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A Faceless Evening and other stories: Short Stories by Gangadhar Gadgil and Keerti Ramachandra- Review

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Book: A Faceless Evening and Other Short Stories
Author: Gangadhar Gadgil
Translated from Marathi to English Keerti Ramchandra
Publisher: Ratna Books
Pages: 201; Price: Rs 299

 

Gangadhar Gadgil, renowned author in the Marathi literary world is rightly credited as a pioneer for introducing modern trends in short story writing. His writings influenced few decades of Marathi literature and lots of young authors. It was a pleasant surprise to find a book of his short stories, A Faceless Evening and other short stories, published in English. He has written a few stories in English, but this is his first collection of short stories translated in English.


Translating short stories, or for that matter, any genre of literature in a regional language to another language, especially English, is an onerous task, as mere word to word translation kills the flow of language and peculiarities of the cultural background of the writing. However, Ratna Publication, which is devoted to introducing classic literature from Indian regional languages to English has done a remarkable job of bringing out essence of Gadgil’s writings in English.

Gadgil, born and brought up in a typical Maharashtrian locality of Girgaon in Mumbai, chronicled the changing face of the city through British Raj to fast urbanisation of a metropolis. His stories are mostly woven around concerns and aspirations of middle class Maharashtrians, though Gadgil himself was fully aware of other side of corporate world as an economist.

A Faceless Evening is a representative collection featuring fourteen short stories by Gadgil in English, which indicate the early sowing of seeds of transformation of Mumbai from a sleepy textile harbour city to a metropolis, a kind of melting pot of India due to large scale migration of people from all corners of the country. Mumbai was, and has remained, a kind of Eldorado due to its capacity to provide jobs and glitter of Bollywood. Gadgil was perhaps first Marathi author to capture nuances of changing Mumbai more sensitively than others in his own style full of humour and poignancy, sentiment and cynicism. As one goes through his stories one admires his brutal attack on evils of exploitative society with a sharp incisive vision. He explored life in Mumbai of early 50s and 60s while introducing Marathi short stories to different level through his playful, crazy sometimes simple, but absurd expressions.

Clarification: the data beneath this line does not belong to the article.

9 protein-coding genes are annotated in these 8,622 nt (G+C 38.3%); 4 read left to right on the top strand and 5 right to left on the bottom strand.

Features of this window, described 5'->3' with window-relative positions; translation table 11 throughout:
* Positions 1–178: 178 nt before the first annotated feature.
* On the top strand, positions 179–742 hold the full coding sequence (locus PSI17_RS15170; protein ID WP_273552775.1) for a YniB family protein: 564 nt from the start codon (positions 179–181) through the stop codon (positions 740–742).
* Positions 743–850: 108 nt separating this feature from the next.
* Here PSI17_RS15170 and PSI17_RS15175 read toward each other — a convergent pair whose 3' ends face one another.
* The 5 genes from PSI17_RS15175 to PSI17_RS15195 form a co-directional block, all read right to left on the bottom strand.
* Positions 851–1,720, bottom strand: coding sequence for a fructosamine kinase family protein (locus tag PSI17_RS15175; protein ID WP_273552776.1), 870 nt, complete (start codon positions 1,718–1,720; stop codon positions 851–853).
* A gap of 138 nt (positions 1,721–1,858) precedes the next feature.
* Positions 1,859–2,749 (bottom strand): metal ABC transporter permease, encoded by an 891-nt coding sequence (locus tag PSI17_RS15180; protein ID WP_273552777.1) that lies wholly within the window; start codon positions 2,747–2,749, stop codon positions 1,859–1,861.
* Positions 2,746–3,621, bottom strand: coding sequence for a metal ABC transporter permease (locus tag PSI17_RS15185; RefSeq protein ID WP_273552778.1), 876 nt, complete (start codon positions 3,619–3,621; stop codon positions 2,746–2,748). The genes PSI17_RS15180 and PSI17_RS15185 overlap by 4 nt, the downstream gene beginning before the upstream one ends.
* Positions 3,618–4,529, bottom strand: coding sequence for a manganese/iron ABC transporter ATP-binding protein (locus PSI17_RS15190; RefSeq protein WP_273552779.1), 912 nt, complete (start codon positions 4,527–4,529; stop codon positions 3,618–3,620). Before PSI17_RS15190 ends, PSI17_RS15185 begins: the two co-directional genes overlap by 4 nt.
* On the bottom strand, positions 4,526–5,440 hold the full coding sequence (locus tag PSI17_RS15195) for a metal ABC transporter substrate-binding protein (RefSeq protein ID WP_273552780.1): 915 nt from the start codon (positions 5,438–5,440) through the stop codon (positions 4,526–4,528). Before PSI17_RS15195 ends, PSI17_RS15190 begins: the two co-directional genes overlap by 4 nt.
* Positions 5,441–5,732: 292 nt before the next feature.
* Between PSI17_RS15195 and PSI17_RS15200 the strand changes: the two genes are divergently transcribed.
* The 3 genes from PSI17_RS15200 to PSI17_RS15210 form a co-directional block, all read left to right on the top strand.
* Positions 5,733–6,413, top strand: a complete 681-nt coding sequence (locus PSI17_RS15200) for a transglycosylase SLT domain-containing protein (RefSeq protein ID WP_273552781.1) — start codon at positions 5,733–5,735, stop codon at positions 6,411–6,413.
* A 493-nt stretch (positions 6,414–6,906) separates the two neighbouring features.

Recipient of Sahitya Akademi Award for his autobiographical writings, Gadgil’s stories are not merely relevant to the academics of Marathi literature, but one finds a fresh breeze of life as one reads his select short stories. Though written decades ago, they appear very contemporary in approach and content mainly due to fact though Mumbai sky line has changed beyond recognition, but essentially the struggle and angst of the middle class has remained same, though one may find outward changes. Due to his deep understanding of middle class psychology and socio-economic changes, which were taking place slowly when Gadgil was writing these stories, they have become far more relevant even today as a part of urban angst. Gadgil is a master of narratives of the chawls, ushering of love stories during hustle and bustle of local train travel, crowded restaurants and constant struggle to get financial security.

The author seems to be fascinated with train journey and some of the most fascinating stories are narrated along with heat and dust of a travel, especially the first story that runs along a long-distance train journey, unfolding tension between man and a woman who were in relationship years ago. The author does not give solution, but just an indirect hint of possibility of a tranquil future.

Wry humour, details of surroundings across the narrative of The Wan Moon, make the story stand out when a labour couple with their three children are travelling to an uncertain future. While going through stories like The Two, All for You, Fleeting Reflections, readers get a feeling that the author is taking them for a big ride and giving them glimpses into different kind of world, through his witty, funny, acerbic, sharp and incisive words.

Keerti Ramachandra, is a professional translator from Marathi, Kannada and Hindi into English. She has taken great care to keep the flow of stories intact without making any compromises on the way author has depicted the characters with minute details. Much to her credit, she has maintained the essence of Gadgil’s style. The book is a great treat for Gadgil fans and equally enchanting for introduction to an author who pioneered a new class of Marathi short stories.